Ke Alaka’i writers Olivia Hixson and Michael Kraft said they started a podcast to appeal to students and to foster greater connections between staff and students.
Hixson, a freshman from California studying hospitality and tourism management, said everyone has a story waiting to be shared. “What we want to do here at the Ke Alaka’i is be a platform to share people’s stories. We believe everyone has a story here, and we believe everyone needs to share their stories so we can connect and be unified.”
Kraft, a sophomore from Washington, D.C. studying communications, said podcasts are great for those wanting to delve beyond their written articles, “When I interview people for the magazine, I can’t put everything we talk about into the article, but people should still hear these stories I can’t fit into 500 words.”
Bruno Maynez, a senior from California studying communications, works as a copy editor at the magazine and a producer for the podcast.
Maynez explained the format of this podcast allows for a more intimate look behind the faces you see every day in the classroom. “I wanted our podcast to be a more casual conversation with professors and fellow students, ut still have fun with it too. There might be a topic, but there is no script.”
Besides the quality of the conversations, Kraft explained the quality of preparation and equipment adds life to their podcast: “[A podcast] seems pretty simple because it is just people speaking, but it takes more effort than that. We go into a nice studio with nice microphones, and we have Nikita mixing everything in the booth and making sure all the levels are good.”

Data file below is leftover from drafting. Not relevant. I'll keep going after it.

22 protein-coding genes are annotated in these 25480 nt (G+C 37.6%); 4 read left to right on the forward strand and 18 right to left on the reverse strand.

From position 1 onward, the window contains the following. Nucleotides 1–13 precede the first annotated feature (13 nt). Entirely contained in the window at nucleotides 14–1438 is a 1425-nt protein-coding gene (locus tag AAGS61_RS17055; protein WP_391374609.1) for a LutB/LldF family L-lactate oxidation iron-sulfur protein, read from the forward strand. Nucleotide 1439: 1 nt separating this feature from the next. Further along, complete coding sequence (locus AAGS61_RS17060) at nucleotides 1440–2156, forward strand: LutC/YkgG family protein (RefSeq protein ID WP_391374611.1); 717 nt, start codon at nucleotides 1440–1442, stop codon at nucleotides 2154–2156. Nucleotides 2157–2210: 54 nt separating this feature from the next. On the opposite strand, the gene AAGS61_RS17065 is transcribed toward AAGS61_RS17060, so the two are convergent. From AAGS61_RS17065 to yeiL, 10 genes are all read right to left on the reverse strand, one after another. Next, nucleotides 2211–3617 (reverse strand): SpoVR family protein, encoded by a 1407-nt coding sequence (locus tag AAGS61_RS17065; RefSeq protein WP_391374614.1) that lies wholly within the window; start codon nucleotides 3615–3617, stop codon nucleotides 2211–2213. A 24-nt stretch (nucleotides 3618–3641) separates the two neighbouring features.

Nikita Shchankin, a junior from Texas studying biomedicine, works behind the scenes at the Media Production Center to produce a sound he described as “clean.” He explained, “The most important thing for podcasts is everyone is at the same volume. I master the podcast as well, meaning I make it as loud as possible.”
The students said every episode provides something interesting because no matter who is being interviewed, they have a story to tell. Kraft said, “It is nice to hear people talk [while] hearing different opinions and different stories. It is like learning about people through conversation, even if you aren’t technically part of the conversation.”
Hailey Huhane, a junior from Utah studying communications, shared how podcasts can provide that connection conversations generate, “I think it’s fun listening to the podcast because as BYUH students, we’re able to sit and listen to our classmates, friends and professors talk about interesting topics.
“I found myself being able to listen to my friend Bruno and my favorite professor (Mason Allred) sit and talk about movies. Because our campus is so small, it feels very personal and relatable,” said Huhane.
Each episode is about 20 minutes long, and Maynez explained their podcast is perfect for college students wanting to get to know their professors and fellow students in the time it takes to eat their lunch.
Hixson added, “I love that by interviewing people for the magazine or podcast, awkward small talk is cut out. I have a purpose in talking to you. I really want to talk to you, but I am ultimately doing this so we can feature you.”
Podcasts from the team can be found at listennotes.com or podcasts.apple.com.